Glen Matlock Remembers How to Rock, but Nearly Forgets the Songs That Put Him Where He Is
Glen Matlock doesn’t seem to have much time for the past, except the past as he sees it. Cover versions of the New York Dolls, or one or other size of The Faces, are fine. But the songs that he co-wrote? The songs that are responsible for what fame he has — for 200 people being out on a cold, virus-infested night, to see him?
Those songs — that single song, in fact 1 — is relegated to the encore.
There’s nothing wrong with keeping your best-known songs for the encore, of course. But when the ticket site said “Curfew: 10:30,” and it’s 10:27 and there hasn’t been a single Pistols song, you can start to get a bit twitchy.
On the plus side, he did introduce “Pretty Vacant” by saying, “This is ‘SOS’,” referring to his borrowing of the intro riff from the Abba song.
It was a good night, though. His originals and the covers were all fine. It’s just that, if you heard a no-name pub band playing those songs — well, you wouldn’t bother going out specially for it.
The night was billed as “Glen Matlock + Earl Slick.” I’m embarrassed to admit I had to look up who Slick was. Turns out he only replaced Mick Ronson in Bowie’s band, and worked with John & Yoko! And now he’s playing lead guitar in Glen Matlock’s band. Oh well.
There’s no point in asking what that is. You’ll get no reply. ↩
England's Dreaming: Sex Pistols and Punk Rock, by Jon Savage (Books 2019, 3)
I didn’t start reading this just because I read a book about The Clash recently. In fact I started it sometime last year. But reading the Clash book did make me want to get back to this, and refresh my memories of the early days of punk.
Reading a history of a time you lived through is interesting. Not that I was involved in the events, but I was distantly aware of at least some of them. In the years the book covers I was between 12 and 15. Or maybe just 14, as it only gets as far as early 79. It’s a short period of time, looking back, and they — the Pistols, and most of the other bands too — were incredibly young. They were just 20 and 21 when they signed their first deal. And their second. And their third.
At times Savage appears to think that punk was over when the pistols split, if not before. And generally to have quite negative thoughts about it as it developed Though he undercuts that contempt later, in the appendices and in the notes scattered through the huge discography at the end. He acknowledges the influence of punk, though considers it just to be one of a range of genres or forms that influences popular music. Which is fair enough, though there are still, even today, bands that consider themselves to be punk. Whether that’s a good thing or not, I don’t know.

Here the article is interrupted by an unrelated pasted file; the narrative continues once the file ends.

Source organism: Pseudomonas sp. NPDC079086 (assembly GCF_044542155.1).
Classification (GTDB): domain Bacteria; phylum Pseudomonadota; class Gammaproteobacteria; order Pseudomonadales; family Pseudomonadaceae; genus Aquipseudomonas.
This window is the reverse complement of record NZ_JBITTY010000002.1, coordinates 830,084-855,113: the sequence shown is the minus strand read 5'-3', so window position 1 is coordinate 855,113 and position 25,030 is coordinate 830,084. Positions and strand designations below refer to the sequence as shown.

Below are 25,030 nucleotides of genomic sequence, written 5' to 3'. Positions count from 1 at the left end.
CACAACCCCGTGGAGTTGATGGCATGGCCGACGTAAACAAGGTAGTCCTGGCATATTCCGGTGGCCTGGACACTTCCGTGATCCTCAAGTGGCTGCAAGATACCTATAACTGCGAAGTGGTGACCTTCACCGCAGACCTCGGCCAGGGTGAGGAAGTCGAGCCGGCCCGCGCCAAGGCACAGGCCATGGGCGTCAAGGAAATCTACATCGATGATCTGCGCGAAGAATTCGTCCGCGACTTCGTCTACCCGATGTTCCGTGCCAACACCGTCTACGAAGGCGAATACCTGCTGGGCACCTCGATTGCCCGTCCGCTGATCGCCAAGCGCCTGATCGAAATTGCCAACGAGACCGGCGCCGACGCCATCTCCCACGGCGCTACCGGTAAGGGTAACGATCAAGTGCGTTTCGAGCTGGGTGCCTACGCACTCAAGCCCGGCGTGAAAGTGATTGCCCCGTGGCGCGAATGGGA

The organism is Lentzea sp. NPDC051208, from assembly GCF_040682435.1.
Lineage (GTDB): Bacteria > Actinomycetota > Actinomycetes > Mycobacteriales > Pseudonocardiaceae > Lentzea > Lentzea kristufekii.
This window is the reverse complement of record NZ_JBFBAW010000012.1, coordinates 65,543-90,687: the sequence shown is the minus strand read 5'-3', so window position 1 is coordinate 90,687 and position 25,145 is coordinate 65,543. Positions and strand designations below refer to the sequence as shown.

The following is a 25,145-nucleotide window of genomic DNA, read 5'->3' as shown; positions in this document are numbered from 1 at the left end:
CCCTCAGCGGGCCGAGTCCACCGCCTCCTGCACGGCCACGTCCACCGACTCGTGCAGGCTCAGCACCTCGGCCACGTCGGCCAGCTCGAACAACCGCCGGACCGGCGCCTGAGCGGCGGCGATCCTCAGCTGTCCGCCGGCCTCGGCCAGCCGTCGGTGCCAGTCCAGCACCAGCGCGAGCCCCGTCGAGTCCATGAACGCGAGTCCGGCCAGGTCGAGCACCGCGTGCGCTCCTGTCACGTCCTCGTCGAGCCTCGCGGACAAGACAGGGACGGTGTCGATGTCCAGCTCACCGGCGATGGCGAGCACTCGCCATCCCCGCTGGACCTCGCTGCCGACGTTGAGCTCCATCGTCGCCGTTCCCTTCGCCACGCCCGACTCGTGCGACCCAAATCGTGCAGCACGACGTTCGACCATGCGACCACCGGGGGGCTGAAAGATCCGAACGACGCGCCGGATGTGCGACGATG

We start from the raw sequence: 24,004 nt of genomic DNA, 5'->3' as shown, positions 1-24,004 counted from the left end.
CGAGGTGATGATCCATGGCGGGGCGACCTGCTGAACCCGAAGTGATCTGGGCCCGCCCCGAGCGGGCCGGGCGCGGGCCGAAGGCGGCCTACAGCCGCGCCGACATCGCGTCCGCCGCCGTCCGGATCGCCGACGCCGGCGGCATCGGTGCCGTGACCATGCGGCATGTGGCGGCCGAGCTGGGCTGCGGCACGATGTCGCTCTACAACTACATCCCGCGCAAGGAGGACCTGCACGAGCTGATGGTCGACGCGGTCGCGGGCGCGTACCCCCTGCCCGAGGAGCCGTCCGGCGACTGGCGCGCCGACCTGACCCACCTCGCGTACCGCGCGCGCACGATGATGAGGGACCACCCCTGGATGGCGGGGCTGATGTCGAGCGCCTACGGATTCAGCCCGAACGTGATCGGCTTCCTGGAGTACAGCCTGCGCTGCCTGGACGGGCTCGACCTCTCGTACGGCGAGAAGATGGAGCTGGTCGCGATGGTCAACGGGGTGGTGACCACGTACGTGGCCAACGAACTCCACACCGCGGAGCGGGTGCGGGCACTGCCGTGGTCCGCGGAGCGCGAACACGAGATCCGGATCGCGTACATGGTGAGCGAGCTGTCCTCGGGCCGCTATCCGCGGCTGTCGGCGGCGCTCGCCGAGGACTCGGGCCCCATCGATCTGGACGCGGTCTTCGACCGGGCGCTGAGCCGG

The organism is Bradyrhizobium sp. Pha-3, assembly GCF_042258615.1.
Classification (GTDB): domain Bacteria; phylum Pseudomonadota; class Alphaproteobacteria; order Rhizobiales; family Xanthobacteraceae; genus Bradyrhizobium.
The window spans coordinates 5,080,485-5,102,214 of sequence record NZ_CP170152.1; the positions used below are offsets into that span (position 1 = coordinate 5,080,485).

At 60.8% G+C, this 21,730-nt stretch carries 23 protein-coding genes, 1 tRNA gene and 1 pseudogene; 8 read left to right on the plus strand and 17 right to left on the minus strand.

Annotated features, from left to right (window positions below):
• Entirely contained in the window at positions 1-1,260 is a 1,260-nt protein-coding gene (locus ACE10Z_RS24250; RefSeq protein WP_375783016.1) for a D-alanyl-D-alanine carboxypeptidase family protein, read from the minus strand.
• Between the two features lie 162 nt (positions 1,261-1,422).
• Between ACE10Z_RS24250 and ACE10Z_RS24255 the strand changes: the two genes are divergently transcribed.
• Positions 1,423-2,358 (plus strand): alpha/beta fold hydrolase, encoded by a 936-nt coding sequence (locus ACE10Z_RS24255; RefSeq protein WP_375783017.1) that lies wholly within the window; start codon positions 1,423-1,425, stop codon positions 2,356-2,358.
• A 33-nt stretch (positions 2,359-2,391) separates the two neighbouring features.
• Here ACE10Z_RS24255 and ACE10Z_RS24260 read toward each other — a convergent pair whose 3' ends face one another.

Something that came out of it that surprised me — though doesn’t, now that I know the facts — is that you can no longer get the film of The Great Rock ‘n’ Roll Swindle in any form (though you can still get the soundtrack album). That’s because it was McLaren’s project, it sets him up as hero, and makes Lydon the almost-unseen villain. Lydon hated McLaren by the end, and eventually won control of the Sex Pistols name and assets in a series of court cases. Presumably he controls whether it will ever be released.
I find this mildly annoying, because I saw it couple of times when I was a student, and enjoyed it, and wouldn’t mind seeing it again. Second-hand DVD copies are available, but they’re mostly pricey and/or being shipped from the States.
I suppose the more recent, documentary film, The Filth and the Fury, might be worth seeing. I see that, like The Swindle, it is directed by Julien Temple. Clearly Lydon didn’t mind his work on McLaren’s film.
What doesn’t come through very much is any sense of Jon Savage himself. What was he doing, and how did he get involved in all this? I gather he wrote a fanzine, London’s Outrage, and he became a journalist writing for Sounds, according to his Wikipedia entry. While he has done extensive research, and interviewed many of the participants, some of the story clearly comes from his being there at the time.
But the only real sense of that we get is that, towards the last third or so of the book, a series of dated, italicised entries appear. They clearly are — or are meant to be — diary entries from the time. Or notes for articles he wrote at the time, perhaps, giving us something of a first-person view of some to the gigs and so on. I would have liked to see more made of these, or more generally about his experience and from his point of view. A book about punk ought to be a bit more gonzo, I think.